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Clinton as entertainment High-low drama: Whitewater, campaign illegalities frame national soap opera.


SCANDALS, SEMI-SCANDALS, quasi-scandals, alleged scandals, purported scandals and all the other titillating matters affecting William Jefferson Clinton, present and past, have become a constant Washington entertainment somewhat akin to long-running soap opera.

Will independent counsel Kenneth Starr indict the president and/or first lady? Will Susan MacDougal start chirping to escape the jail that is her fate for silence? Can ex-hubby Jim MacDougal establish his current veracity by citing how he flunked past lie-detector tests related to previous perjury? Did Webster Hubbell get lucrative employment -- and why? -- after leaving prison from Mr. Clinton's Asian-American fund-raisers? Did some of the latter actually solicit money for the Democratic National Committee from those butchers in Beijing? Will the White House stonewall or cooperate?

These episodes segue into one another to form a meringue of intrigue and anticipation that keeps news junkies, voyeurs, pollsters, politicians and even more normal citizens tuned in for the latest developments. It is not only a drama that will not end; it grows tentacles, creeps into dark alleys, springs surprises, winds back on itself and deliciously distracts from the nation's more serious business. How can term limits, balanced budgets and CPI adjustments compete?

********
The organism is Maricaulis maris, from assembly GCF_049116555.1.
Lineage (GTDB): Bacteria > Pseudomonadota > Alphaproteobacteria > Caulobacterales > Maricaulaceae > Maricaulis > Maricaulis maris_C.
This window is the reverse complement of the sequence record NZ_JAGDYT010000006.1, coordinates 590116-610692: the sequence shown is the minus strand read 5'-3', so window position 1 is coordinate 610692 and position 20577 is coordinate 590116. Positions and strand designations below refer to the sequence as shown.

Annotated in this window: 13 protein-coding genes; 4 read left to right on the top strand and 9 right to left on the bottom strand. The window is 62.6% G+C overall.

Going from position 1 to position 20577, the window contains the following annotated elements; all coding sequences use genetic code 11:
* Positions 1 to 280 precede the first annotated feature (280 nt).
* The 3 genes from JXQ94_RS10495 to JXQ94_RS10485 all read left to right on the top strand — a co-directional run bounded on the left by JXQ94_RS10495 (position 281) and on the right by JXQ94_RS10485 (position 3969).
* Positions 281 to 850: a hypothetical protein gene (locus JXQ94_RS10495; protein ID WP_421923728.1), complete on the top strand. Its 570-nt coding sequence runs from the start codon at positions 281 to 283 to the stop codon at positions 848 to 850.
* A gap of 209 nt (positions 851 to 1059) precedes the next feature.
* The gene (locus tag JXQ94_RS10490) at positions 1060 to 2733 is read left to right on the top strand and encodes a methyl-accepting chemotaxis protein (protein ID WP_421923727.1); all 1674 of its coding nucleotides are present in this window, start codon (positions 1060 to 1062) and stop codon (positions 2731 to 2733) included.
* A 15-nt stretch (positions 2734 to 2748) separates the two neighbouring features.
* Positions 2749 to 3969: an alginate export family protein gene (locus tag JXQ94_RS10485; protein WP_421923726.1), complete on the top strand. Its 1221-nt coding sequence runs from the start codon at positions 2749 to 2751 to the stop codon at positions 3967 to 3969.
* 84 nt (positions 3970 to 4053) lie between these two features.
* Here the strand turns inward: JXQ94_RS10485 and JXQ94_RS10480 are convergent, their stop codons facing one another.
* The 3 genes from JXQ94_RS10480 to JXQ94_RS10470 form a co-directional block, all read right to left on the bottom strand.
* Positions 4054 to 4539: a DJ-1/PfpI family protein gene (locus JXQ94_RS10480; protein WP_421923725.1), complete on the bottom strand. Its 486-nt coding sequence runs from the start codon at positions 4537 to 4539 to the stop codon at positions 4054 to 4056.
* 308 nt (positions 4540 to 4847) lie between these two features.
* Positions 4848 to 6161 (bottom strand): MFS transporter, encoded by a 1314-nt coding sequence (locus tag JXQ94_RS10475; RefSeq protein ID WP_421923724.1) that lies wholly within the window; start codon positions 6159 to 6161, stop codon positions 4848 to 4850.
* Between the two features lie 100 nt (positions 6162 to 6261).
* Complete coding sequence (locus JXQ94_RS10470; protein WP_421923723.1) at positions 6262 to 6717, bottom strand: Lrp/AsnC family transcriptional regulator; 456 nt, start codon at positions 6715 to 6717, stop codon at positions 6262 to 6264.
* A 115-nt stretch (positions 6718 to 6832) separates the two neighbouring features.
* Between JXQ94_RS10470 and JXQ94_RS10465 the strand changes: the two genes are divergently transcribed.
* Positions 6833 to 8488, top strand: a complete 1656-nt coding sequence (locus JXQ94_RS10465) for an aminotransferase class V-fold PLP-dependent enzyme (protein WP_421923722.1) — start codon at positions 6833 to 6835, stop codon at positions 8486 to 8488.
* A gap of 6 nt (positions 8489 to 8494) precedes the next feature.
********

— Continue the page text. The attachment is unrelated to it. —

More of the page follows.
Because of their common roots in H2O, Watergate and Whitewater commingle in the public consciousness. In an atmosphere of constitutional crisis, Richard Nixon's role and cover-up in the most famous of all third-rate burglaries led to his undoing not so long after his re-election. But his poll ratings had to sink out of sight as a prerequisite. And people had to get used to thinking the unthinkable.

Bill Clinton also has blood enemies out to get him. But so far his penchant for hanky-panky and his craving for campaign funds have not alarmed voters who just re-elected him and give him his highest approval ratings yet. With Susan MacDougal's help, he has so impugned Kenneth Starr's supposed non-partisanship that it might take an indictment for recent perjury rather than for long-ago venality in Arkansas to put him on the defensive.

As for closure, none is in sight on anything. Scandals, or the impression of such, seem destined to be a sub-plot or the leitmotiv of the Clinton presidency. At least, it entertains.

Pub Date: 2/16/97

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